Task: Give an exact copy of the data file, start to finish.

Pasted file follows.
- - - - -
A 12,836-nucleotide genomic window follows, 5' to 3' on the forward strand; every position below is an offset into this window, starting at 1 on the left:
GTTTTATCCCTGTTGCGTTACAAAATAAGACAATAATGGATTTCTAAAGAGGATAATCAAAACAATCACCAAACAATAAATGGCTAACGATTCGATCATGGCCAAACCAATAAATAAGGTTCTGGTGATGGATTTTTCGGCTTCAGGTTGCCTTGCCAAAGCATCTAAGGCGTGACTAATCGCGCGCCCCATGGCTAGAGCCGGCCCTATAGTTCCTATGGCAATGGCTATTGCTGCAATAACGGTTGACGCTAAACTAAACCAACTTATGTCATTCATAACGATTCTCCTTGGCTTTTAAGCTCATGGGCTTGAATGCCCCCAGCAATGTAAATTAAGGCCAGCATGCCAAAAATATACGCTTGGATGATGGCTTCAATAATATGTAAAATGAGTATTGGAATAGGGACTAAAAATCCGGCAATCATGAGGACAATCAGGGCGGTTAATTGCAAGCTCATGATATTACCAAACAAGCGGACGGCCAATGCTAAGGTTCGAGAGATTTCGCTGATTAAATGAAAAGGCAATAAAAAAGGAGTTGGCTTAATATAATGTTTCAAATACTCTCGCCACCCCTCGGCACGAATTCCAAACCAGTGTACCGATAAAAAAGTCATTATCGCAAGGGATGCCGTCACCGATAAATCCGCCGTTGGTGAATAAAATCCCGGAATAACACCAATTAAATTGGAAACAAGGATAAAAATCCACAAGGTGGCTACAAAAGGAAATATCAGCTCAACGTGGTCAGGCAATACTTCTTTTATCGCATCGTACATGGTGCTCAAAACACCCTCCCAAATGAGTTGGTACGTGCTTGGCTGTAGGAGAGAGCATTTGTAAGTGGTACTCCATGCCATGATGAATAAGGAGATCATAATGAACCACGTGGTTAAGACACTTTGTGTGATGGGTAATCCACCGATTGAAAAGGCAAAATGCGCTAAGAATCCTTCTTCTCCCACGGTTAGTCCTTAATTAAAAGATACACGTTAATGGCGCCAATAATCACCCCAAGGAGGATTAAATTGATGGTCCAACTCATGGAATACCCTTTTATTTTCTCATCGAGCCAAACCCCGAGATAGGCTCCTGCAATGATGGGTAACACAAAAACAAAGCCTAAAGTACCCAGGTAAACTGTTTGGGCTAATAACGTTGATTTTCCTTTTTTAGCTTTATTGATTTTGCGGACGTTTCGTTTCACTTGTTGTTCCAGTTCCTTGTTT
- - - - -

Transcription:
A 12,836-nucleotide genomic window follows, 5' to 3' on the forward strand; every position below is an offset into this window, starting at 1 on the left:
GTTTTATCCCTGTTGCGTTACAAAATAAGACAATAATGGATTTCTAAAGAGGATAATCAAAACAATCACCAAACAATAAATGGCTAACGATTCGATCATGGCCAAACCAATAAATAAGGTTCTGGTGATGGATTTTTCGGCTTCAGGTTGCCTTGCCAAAGCATCTAAGGCGTGACTAATCGCGCGCCCCATGGCTAGAGCCGGCCCTATAGTTCCTATGGCAATGGCTATTGCTGCAATAACGGTTGACGCTAAACTAAACCAACTTATGTCATTCATAACGATTCTCCTTGGCTTTTAAGCTCATGGGCTTGAATGCCCCCAGCAATGTAAATTAAGGCCAGCATGCCAAAAATATACGCTTGGATGATGGCTTCAATAATATGTAAAATGAGTATTGGAATAGGGACTAAAAATCCGGCAATCATGAGGACAATCAGGGCGGTTAATTGCAAGCTCATGATATTACCAAACAAGCGGACGGCCAATGCTAAGGTTCGAGAGATTTCGCTGATTAAATGAAAAGGCAATAAAAAAGGAGTTGGCTTAATATAATGTTTCAAATACTCTCGCCACCCCTCGGCACGAATTCCAAACCAGTGTACCGATAAAAAAGTCATTATCGCAAGGGATGCCGTCACCGATAAATCCGCCGTTGGTGAATAAAATCCCGGAATAACACCAATTAAATTGGAAACAAGGATAAAAATCCACAAGGTGGCTACAAAAGGAAATATCAGCTCAACGTGGTCAGGCAATACTTCTTTTATCGCATCGTACATGGTGCTCAAAACACCCTCCCAAATGAGTTGGTACGTGCTTGGCTGTAGGAGAGAGCATTTGTAAGTGGTACTCCATGCCATGATGAATAAGGAGATCATAATGAACCACGTGGTTAAGACACTTTGTGTGATGGGTAATCCACCGATTGAAAAGGCAAAATGCGCTAAGAATCCTTCTTCTCCCACGGTTAGTCCTTAATTAAAAGATACACGTTAATGGCGCCAATAATCACCCCAAGGAGGATTAAATTGATGGTCCAACTCATGGAATACCCTTTTATTTTCTCATCGAGCCAAACCCCGAGATAGGCTCCTGCAATGATGGGTAACACAAAAACAAAGCCTAAAGTACCCAGGTAAACTGTTTGGGCTAATAACGTTGATTTTCCTTTTTTAGCTTTATTGATTTTGCGGACGTTTCGTTTCACTTGTTGTTCCAGTTCCTTGTTT